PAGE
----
November marks one year since the FBI arrested Richard Holzer for plotting to bomb Temple Emanuel Synagogue in Pueblo, CO. ADL welcomed last month’s announcement by the U.S. Department of Justice that Holzer had pled guilty to federal hate crime and other charges. ADL Mountain States Regional Director Scott Levin thanked the law enforcement agencies involved in the arrest and prosecution of the case and recognized the leaders and members of Temple Emanuel Synagogue for their strength and resilience in a statement released on October 15, 2020.
A congregation of 35 families, Temple Emanuel Pueblo was founded in 1900 and has been in continuous use for over 100 years. ADL recently spoke with Temple Board President Michael Atlas-Acuña and Rabbi Emerita Birdie Becker about the events of last year, what has transpired since and the importance of community.
ADL: How did it feel to know that you and your congregation had been targeted for no other reason than you were Jews?
Rabbi Birdie Becker: With rising antisemitism in the United States and around the world, it was not a surprise to be targeted. I have been encountering antisemitism since elementary school when I was first called a kike. However, my initial reaction was one of incredulity that it occurred in Pueblo with such a small Jewish population and where, in my 20 years, there had been no incidents. I felt we were lucky that no one was injured and nothing was damaged. I was grateful that the bombing was thwarted. I was also very grateful for the work of the career professionals at the FBI and local police.
The congregants had a variety of reactions from angry to defensive to scared. Being at the Temple alone became more uncomfortable for the few who found themselves in that situation. I, too, was more vigilant when arriving and entering the premises alone. We went from an open-door policy to a locked and guarded door with security. This created a dichotomy to the welcoming programs and services we offered.
Michael Atlas-Acuña: I’d also add that when it became known that [Holzer] was a transplant to Pueblo in recent years, we all felt much better knowing that he was not a “home grown hater.”
ADL: How are you and the synagogue doing, one year later? How have people responded to support the congregation in the wake of the incident?
Michael Atlas-Acuña: The congregation is doing great and the Pueblo community has continuously demonstrated its support. The Shabbat following [Holzer’s] arrest, we had over 350 people show up for the service, including our State Representatives. The Synagogue was so full that it was standing room only inside and the people outside formed a human chain around the Temple and were praying and singing. We broke every fire code there is, but I suspect the fire department was okay with it given the circumstances. Thinking back, this would not have been possible if COVID had hit at that time.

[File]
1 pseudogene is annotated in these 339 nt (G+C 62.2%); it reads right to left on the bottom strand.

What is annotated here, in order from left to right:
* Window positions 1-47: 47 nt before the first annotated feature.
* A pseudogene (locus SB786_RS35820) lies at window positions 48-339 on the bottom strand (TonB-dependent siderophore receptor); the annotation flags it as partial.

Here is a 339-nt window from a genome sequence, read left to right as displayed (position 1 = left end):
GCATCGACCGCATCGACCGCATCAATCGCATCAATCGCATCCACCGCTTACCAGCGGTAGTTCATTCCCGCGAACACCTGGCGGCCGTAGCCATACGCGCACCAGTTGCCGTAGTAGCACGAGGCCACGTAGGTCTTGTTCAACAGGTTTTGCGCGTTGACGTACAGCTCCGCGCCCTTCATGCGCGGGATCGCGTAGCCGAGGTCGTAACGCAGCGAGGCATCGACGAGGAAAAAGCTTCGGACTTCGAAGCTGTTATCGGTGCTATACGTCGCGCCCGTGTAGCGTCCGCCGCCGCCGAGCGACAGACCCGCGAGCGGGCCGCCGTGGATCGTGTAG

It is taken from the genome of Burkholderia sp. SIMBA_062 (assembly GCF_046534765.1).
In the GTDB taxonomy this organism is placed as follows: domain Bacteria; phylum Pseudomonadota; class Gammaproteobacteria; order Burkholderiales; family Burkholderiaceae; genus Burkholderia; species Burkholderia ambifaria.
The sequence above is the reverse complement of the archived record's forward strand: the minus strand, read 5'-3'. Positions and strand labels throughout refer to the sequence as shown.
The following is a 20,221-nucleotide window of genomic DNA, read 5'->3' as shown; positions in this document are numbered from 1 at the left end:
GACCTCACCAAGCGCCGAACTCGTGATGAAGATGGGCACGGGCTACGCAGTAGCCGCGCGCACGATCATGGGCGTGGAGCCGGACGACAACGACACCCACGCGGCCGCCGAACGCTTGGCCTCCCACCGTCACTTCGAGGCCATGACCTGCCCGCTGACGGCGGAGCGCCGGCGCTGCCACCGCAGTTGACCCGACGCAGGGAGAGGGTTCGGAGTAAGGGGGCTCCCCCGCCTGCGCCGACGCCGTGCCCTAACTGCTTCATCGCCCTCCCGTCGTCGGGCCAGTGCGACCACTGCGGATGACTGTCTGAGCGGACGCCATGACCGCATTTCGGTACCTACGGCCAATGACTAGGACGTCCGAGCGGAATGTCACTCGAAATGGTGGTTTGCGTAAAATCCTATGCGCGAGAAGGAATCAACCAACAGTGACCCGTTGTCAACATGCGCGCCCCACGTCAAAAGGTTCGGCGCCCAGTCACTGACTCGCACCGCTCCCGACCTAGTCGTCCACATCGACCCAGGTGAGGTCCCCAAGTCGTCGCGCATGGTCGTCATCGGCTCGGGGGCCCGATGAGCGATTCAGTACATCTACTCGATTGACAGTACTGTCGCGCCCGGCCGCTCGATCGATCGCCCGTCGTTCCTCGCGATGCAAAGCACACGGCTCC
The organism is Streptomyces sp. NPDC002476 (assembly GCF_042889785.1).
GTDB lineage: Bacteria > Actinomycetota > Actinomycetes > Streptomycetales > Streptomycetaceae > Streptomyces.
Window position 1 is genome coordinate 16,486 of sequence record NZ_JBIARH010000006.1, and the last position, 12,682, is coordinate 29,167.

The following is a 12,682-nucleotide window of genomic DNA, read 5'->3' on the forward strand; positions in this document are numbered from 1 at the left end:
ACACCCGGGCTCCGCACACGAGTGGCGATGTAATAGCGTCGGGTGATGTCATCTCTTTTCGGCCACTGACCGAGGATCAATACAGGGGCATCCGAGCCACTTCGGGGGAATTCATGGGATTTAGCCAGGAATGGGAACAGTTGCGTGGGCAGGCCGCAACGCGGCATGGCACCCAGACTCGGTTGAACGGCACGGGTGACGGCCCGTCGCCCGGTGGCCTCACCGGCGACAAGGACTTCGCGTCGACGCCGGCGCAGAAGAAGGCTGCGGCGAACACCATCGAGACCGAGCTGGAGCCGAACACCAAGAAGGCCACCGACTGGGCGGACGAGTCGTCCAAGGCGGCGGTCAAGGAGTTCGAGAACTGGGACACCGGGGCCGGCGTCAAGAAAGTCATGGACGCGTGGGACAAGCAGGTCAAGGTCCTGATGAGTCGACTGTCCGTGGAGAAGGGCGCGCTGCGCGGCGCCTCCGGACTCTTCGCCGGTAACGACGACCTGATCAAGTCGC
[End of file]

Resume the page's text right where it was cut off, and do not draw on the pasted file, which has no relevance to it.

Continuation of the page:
Rabbi Becker: Additionally, Mike and I spent several days being interviewed by what seemed like every news station and newspaper, which gave the congregation wide ranging publicity. Calls came in from former Pueblo residents and friends from around the world. We spoke to print reporters from the Denver Post to the New York Times, and from television and radio reporters from ABC, NBC, CPR, and NPR. The reporters were from around the country, as well as from as far away as Israel and Germany. The exposure generated critical funds that were used to provide a security system and security personnel for large gatherings.
With Holzer’s recent plea deal, I formally retired. I had announced during the 2019 High Holidays that I would be retiring as of December 2019, but I ended up staying on because I wanted to remain until this situation was resolved.
ADL: As awful as this was, has it brought any opportunities for coalition work and/or community building that you can share?
Rabbi Becker: We have had good relations with the interfaith community. I was part of the Interfaith Council. Non-Jews have been strong supporters and participants in the Temple and our services were frequented by non-Jews on a regular basis. We had hosted visiting groups from churches and students from the University’s religious studies program for many years. We participated in cultural, religious and Holocaust programs in the community at large and both the community and local media were open and interested in advancing knowledge of the Jewish community. This also brought us closer to the other synagogue in town, United Hebrew. And, while I had made jail visits and knew some of the police force, and Mike also had a strong relationship with the police, this event solidified that connection.
Michael Atlas-Acuña: The Pueblo Police Department has also been a good friend to us. Officers patrol the synagogue during Shabbat services and as requested for other holidays. I have a direct line to the Chief and Deputy Chief of Police. We have been contacted by several church groups to show their support. Pueblo is a loving community and we have always been respected as Jews and the response we received from the community after this incident demonstrated that.
Last year’s plot to blow up Temple Emanuel was just one of 61 cases of antisemitic harassment and vandalism that the ADL Mountain States Region tracked in 2019. The number of antisemitic incidents reported in Colorado increased by 56 percent from 2018 to 2019 and surpassed a peak that had previously been reached in 2017 when there were 57 incidents reported in the state. Reports of antisemitic incidents from the past four years are the highest in the past decade in Colorado. To report an antisemitic or other bias-motivated incident, visit www.adl.org/reportincident.